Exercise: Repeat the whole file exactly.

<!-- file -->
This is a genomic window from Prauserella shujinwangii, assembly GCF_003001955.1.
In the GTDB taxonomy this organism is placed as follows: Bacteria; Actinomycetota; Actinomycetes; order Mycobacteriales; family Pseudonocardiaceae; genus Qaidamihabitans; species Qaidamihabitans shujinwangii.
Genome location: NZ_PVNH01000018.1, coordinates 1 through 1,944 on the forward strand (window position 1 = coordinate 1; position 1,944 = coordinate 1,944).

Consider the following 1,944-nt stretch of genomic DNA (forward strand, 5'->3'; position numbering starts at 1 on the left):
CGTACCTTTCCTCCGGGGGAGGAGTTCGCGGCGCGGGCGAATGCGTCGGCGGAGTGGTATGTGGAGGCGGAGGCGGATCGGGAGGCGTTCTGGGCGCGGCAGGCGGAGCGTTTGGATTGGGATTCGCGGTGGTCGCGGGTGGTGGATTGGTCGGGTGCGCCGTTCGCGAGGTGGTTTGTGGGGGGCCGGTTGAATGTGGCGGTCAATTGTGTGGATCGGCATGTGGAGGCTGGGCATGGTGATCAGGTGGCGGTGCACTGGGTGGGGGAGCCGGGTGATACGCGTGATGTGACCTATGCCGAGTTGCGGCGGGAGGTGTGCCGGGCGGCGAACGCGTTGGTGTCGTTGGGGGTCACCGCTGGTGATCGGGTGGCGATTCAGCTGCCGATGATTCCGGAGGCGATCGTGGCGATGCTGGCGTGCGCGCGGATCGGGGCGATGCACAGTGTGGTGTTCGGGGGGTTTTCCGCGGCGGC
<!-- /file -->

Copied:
This is a genomic window from Prauserella shujinwangii, assembly GCF_003001955.1.
In the GTDB taxonomy this organism is placed as follows: Bacteria; Actinomycetota; Actinomycetes; order Mycobacteriales; family Pseudonocardiaceae; genus Qaidamihabitans; species Qaidamihabitans shujinwangii.
Genome location: NZ_PVNH01000018.1, coordinates 1 through 1,944 on the forward strand (window position 1 = coordinate 1; position 1,944 = coordinate 1,944).

Consider the following 1,944-nt stretch of genomic DNA (forward strand, 5'->3'; position numbering starts at 1 on the left):
CGTACCTTTCCTCCGGGGGAGGAGTTCGCGGCGCGGGCGAATGCGTCGGCGGAGTGGTATGTGGAGGCGGAGGCGGATCGGGAGGCGTTCTGGGCGCGGCAGGCGGAGCGTTTGGATTGGGATTCGCGGTGGTCGCGGGTGGTGGATTGGTCGGGTGCGCCGTTCGCGAGGTGGTTTGTGGGGGGCCGGTTGAATGTGGCGGTCAATTGTGTGGATCGGCATGTGGAGGCTGGGCATGGTGATCAGGTGGCGGTGCACTGGGTGGGGGAGCCGGGTGATACGCGTGATGTGACCTATGCCGAGTTGCGGCGGGAGGTGTGCCGGGCGGCGAACGCGTTGGTGTCGTTGGGGGTCACCGCTGGTGATCGGGTGGCGATTCAGCTGCCGATGATTCCGGAGGCGATCGTGGCGATGCTGGCGTGCGCGCGGATCGGGGCGATGCACAGTGTGGTGTTCGGGGGGTTTTCCGCGGCGGC